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Old Jul 18, 2003, 1:33 PM   #1
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Default Resize or sharpen first?

When I subscribed to a filmscanners discussion group, I recall the gurus there generally applied USM sharpening as the *last* twiddling process before printing.

I've seen others here describe sharpening *before* resampling/resizing.

When I experiment, I find it difficult to decide if there's a difference. In principle I should expect to do sharpening last, at the correct viewing size, so that the altered pixels near edges aren't resampled.

What do the experts think?
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Old Jul 18, 2003, 1:37 PM   #2
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Sharpen -after- resizing, definitely.

-Steve
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Old Jul 18, 2003, 3:16 PM   #3
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Quote:
Originally Posted by steve
Sharpen -after- resizing, definitely.
That's what I thought. TVM (and for the forum, too)
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Old Jul 18, 2003, 4:27 PM   #4
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USM last!
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Old Jul 18, 2003, 4:43 PM   #5
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So,

Are you guys telling me that I should save my corrected images unsharpened? And when it's time to either use "Save to Web" in PS or print, that's when I should apply USM? Btw, I use Fred Miranda's Edge sharpen method which is actually great, IMHO. Currently, I've been doing a lot of web-presentations instead of printing. So, I post-process the originals including sharpen, and save it like that. I do this to allow me to send the real-size file to the customer already sharpened. Then, when I exhibit the stuff over the web, I just resize using Save for Web. Am I doing this the wrong way?

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Oz
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Old Jul 19, 2003, 4:00 AM   #6
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AND........Apply any noise reduction BEFORE resize,USM or sharpening!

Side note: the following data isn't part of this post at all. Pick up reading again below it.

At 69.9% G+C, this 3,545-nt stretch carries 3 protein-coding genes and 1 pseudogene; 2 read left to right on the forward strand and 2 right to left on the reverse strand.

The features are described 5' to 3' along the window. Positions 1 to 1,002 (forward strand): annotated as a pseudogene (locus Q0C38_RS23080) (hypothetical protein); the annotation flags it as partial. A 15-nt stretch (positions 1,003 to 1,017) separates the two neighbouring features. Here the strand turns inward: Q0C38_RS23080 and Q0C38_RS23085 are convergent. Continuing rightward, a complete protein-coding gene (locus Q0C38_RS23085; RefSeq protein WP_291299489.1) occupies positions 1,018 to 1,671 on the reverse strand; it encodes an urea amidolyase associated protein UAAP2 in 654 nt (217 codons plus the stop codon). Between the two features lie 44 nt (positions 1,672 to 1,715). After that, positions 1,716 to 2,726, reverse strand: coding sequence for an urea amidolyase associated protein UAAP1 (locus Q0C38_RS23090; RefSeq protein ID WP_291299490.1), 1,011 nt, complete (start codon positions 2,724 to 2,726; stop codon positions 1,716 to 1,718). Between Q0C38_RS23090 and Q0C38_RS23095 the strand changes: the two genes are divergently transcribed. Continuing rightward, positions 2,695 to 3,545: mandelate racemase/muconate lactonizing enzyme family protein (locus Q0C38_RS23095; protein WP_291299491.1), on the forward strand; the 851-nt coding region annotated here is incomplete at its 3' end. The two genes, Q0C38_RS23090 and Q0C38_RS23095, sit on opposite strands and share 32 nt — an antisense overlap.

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Old Jul 20, 2003, 5:23 AM   #7
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I think it rather depends on how you shot your image in the first place and your proposed end use.

I disable in-camera sharpening in the Fuji 602 I use (i.e. sharpening set to soft), which tends to leave photos rather soft and for printing from the full size image I certainly need to apply sharpening before printing. Much of my work is for web use, so the images tend to be resampled appreciably smaller for web publishing, in which cases, I sharpen/USM quite hard with a large-ish radius first, resample, then apply USM again with a much smaller radius and less of it - for me, my camera and my setting - that combination works to my satisfaction - I suspect each camera and user may vary slightly and I doubt there's any right or wrong way.

Certainly if you resample, you'll definitely need to apply USM after that process, but whether you do or not as well beforehand depends on how the image came out of the camera. A large radius USM at that point can often rescue a seemingly too soft image out of camera.

Someone sent me a magazine article on USM recently and in that it says sharpen an image twice at most, never three times - if it is sharpened in camera when the photo is taken, which most do by default unless you switch that option off - that is your first sharpening - so only apply one more cycle of it. Because I don't sharpen in camera, because I prefer to do it myself manually, I can get away with another cycle of sharpening in post-processing.

I also (well, my family now more than me) use a Fuji 2800 which is great for landscapes etc. and sharpens quite hard in camera - I certainly wouldn't apply sharpening before resampling in that case as the image is already sharp enough - much more so than the 602 at my chosen settings.

I would say it would completely depend on your camera, settings and end use, as to which is most appropriate. Try treating the same image different ways and see which you like best.

Most of the images in my portfolios are sharpened quite hard out of camera, re-sampled and then more lightly USMed before saving. See for yourself if you like their appearance. USM should always be the last process applied to an image before saving, after all your other tweaks.
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